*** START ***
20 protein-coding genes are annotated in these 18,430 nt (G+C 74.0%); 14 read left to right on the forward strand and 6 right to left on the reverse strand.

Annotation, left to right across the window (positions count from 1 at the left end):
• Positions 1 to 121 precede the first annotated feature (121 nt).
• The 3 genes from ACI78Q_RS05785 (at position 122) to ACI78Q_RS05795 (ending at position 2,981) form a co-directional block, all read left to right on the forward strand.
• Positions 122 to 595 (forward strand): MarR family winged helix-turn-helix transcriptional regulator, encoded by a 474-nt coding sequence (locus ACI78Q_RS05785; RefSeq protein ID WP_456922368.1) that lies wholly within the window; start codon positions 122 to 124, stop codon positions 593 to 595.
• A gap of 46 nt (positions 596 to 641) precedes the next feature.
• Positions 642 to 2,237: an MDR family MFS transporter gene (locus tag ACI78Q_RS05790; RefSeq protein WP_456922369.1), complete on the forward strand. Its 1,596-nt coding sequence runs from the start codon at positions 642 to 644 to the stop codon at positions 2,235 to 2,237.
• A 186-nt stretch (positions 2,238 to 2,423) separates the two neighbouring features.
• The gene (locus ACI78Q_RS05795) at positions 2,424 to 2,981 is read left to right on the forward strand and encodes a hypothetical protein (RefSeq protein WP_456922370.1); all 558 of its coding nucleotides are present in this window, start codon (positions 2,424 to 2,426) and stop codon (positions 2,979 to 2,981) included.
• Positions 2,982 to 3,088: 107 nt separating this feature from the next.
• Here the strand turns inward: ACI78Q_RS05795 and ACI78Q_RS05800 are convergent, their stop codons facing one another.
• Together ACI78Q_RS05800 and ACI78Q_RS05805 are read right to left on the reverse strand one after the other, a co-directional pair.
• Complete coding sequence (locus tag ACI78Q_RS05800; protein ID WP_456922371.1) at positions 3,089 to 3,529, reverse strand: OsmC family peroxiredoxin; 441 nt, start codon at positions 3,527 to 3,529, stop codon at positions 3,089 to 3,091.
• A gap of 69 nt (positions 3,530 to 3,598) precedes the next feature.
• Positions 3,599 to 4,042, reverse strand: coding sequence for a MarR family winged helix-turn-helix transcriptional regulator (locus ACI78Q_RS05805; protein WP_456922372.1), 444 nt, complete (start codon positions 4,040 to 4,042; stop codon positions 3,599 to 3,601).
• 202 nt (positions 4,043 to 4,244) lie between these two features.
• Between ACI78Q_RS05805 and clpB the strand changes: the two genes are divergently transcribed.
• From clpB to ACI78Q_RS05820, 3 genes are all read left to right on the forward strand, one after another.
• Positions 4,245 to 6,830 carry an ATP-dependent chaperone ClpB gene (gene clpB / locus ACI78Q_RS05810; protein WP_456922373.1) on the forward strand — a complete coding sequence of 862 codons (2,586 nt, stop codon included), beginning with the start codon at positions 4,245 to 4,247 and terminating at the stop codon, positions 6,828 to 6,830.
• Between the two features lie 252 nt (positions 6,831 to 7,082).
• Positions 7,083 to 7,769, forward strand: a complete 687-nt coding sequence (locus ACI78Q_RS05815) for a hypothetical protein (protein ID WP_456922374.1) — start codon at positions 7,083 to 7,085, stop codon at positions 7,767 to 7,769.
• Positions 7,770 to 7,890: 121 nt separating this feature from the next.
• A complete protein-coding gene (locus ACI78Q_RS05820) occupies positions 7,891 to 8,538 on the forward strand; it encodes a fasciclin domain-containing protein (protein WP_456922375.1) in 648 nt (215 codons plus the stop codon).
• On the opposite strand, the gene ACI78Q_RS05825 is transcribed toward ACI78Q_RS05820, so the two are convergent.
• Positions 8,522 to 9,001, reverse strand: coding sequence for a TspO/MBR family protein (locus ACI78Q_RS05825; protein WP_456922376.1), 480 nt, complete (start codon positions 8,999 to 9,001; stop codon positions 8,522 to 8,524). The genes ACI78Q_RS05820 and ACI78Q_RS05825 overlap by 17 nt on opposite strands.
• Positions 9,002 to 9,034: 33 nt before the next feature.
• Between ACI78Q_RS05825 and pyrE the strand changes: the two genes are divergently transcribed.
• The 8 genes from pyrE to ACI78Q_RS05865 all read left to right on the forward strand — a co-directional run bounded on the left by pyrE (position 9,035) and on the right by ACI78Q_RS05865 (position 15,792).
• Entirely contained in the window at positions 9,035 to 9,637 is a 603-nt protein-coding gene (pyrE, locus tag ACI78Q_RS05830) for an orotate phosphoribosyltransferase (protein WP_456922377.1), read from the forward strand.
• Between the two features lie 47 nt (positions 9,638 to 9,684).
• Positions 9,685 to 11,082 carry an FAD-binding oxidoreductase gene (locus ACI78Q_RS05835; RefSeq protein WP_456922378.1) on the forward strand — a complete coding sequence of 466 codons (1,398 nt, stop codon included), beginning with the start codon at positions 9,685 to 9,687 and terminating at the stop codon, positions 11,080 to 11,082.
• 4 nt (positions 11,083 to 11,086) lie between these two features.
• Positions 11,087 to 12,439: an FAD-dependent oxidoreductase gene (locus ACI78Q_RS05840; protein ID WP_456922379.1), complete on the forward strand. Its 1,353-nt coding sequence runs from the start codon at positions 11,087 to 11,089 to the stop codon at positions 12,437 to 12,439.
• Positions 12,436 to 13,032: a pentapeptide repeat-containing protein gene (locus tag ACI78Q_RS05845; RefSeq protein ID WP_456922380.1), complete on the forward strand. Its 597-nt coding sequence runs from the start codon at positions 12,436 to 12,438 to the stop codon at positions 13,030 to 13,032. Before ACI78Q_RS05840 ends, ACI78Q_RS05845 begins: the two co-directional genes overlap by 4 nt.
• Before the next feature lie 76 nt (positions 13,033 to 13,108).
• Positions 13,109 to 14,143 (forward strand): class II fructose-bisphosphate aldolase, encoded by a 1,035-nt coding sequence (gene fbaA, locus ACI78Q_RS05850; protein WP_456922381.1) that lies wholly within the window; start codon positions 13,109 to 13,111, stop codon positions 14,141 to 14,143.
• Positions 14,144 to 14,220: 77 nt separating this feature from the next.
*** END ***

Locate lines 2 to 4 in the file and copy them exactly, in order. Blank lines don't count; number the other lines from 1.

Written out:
Annotation, left to right across the window (positions count from 1 at the left end):
• Positions 1 to 121 precede the first annotated feature (121 nt).
• The 3 genes from ACI78Q_RS05785 (at position 122) to ACI78Q_RS05795 (ending at position 2,981) form a co-directional block, all read left to right on the forward strand.